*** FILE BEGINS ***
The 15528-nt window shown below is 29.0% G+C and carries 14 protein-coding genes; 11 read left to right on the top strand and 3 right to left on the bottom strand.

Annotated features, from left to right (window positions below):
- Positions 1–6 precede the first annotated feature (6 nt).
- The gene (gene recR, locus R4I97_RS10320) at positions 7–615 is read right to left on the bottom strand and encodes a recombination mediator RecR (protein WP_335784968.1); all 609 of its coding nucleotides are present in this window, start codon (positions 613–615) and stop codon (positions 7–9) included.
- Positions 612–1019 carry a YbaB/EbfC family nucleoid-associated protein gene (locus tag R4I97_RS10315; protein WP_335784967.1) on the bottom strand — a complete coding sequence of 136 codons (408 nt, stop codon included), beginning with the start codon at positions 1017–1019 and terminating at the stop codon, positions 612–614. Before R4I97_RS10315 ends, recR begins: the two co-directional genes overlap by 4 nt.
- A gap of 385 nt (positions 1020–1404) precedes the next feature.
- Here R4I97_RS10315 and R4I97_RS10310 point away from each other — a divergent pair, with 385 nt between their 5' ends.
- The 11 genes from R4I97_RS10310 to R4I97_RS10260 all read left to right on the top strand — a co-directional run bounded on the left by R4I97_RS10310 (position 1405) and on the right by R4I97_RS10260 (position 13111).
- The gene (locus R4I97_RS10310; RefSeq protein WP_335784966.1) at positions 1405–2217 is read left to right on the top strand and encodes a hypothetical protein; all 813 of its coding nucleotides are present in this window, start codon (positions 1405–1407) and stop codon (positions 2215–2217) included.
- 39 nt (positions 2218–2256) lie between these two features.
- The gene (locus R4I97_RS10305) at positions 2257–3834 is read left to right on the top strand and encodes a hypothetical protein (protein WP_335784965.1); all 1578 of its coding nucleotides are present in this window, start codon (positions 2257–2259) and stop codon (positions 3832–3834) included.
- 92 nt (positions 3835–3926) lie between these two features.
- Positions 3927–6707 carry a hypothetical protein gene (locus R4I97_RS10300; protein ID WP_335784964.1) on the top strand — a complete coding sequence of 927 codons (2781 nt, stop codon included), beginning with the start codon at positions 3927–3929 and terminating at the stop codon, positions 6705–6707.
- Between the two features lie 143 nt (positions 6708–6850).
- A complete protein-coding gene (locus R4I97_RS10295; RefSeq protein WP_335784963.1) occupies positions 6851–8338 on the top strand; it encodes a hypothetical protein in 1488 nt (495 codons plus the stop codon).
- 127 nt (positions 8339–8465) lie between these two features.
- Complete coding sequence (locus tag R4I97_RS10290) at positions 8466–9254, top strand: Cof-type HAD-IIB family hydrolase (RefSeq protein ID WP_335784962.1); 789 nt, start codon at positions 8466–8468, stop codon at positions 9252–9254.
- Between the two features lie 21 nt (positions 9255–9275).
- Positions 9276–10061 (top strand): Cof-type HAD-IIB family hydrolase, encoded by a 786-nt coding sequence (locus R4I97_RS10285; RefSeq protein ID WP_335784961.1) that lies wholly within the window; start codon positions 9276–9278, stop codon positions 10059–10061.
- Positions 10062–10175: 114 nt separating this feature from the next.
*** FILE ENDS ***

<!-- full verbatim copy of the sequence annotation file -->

The 15528-nt window shown below is 29.0% G+C and carries 14 protein-coding genes; 11 read left to right on the top strand and 3 right to left on the bottom strand.

Annotated features, from left to right (window positions below):
- Positions 1–6 precede the first annotated feature (6 nt).
- The gene (gene recR, locus R4I97_RS10320) at positions 7–615 is read right to left on the bottom strand and encodes a recombination mediator RecR (protein WP_335784968.1); all 609 of its coding nucleotides are present in this window, start codon (positions 613–615) and stop codon (positions 7–9) included.
- Positions 612–1019 carry a YbaB/EbfC family nucleoid-associated protein gene (locus tag R4I97_RS10315; protein WP_335784967.1) on the bottom strand — a complete coding sequence of 136 codons (408 nt, stop codon included), beginning with the start codon at positions 1017–1019 and terminating at the stop codon, positions 612–614. Before R4I97_RS10315 ends, recR begins: the two co-directional genes overlap by 4 nt.
- A gap of 385 nt (positions 1020–1404) precedes the next feature.
- Here R4I97_RS10315 and R4I97_RS10310 point away from each other — a divergent pair, with 385 nt between their 5' ends.
- The 11 genes from R4I97_RS10310 to R4I97_RS10260 all read left to right on the top strand — a co-directional run bounded on the left by R4I97_RS10310 (position 1405) and on the right by R4I97_RS10260 (position 13111).
- The gene (locus R4I97_RS10310; RefSeq protein WP_335784966.1) at positions 1405–2217 is read left to right on the top strand and encodes a hypothetical protein; all 813 of its coding nucleotides are present in this window, start codon (positions 1405–1407) and stop codon (positions 2215–2217) included.
- 39 nt (positions 2218–2256) lie between these two features.
- The gene (locus R4I97_RS10305) at positions 2257–3834 is read left to right on the top strand and encodes a hypothetical protein (protein WP_335784965.1); all 1578 of its coding nucleotides are present in this window, start codon (positions 2257–2259) and stop codon (positions 3832–3834) included.
- 92 nt (positions 3835–3926) lie between these two features.
- Positions 3927–6707 carry a hypothetical protein gene (locus R4I97_RS10300; protein ID WP_335784964.1) on the top strand — a complete coding sequence of 927 codons (2781 nt, stop codon included), beginning with the start codon at positions 3927–3929 and terminating at the stop codon, positions 6705–6707.
- Between the two features lie 143 nt (positions 6708–6850).
- A complete protein-coding gene (locus R4I97_RS10295; RefSeq protein WP_335784963.1) occupies positions 6851–8338 on the top strand; it encodes a hypothetical protein in 1488 nt (495 codons plus the stop codon).
- 127 nt (positions 8339–8465) lie between these two features.
- Complete coding sequence (locus tag R4I97_RS10290) at positions 8466–9254, top strand: Cof-type HAD-IIB family hydrolase (RefSeq protein ID WP_335784962.1); 789 nt, start codon at positions 8466–8468, stop codon at positions 9252–9254.
- Between the two features lie 21 nt (positions 9255–9275).
- Positions 9276–10061 (top strand): Cof-type HAD-IIB family hydrolase, encoded by a 786-nt coding sequence (locus R4I97_RS10285; RefSeq protein ID WP_335784961.1) that lies wholly within the window; start codon positions 9276–9278, stop codon positions 10059–10061.
- Positions 10062–10175: 114 nt separating this feature from the next.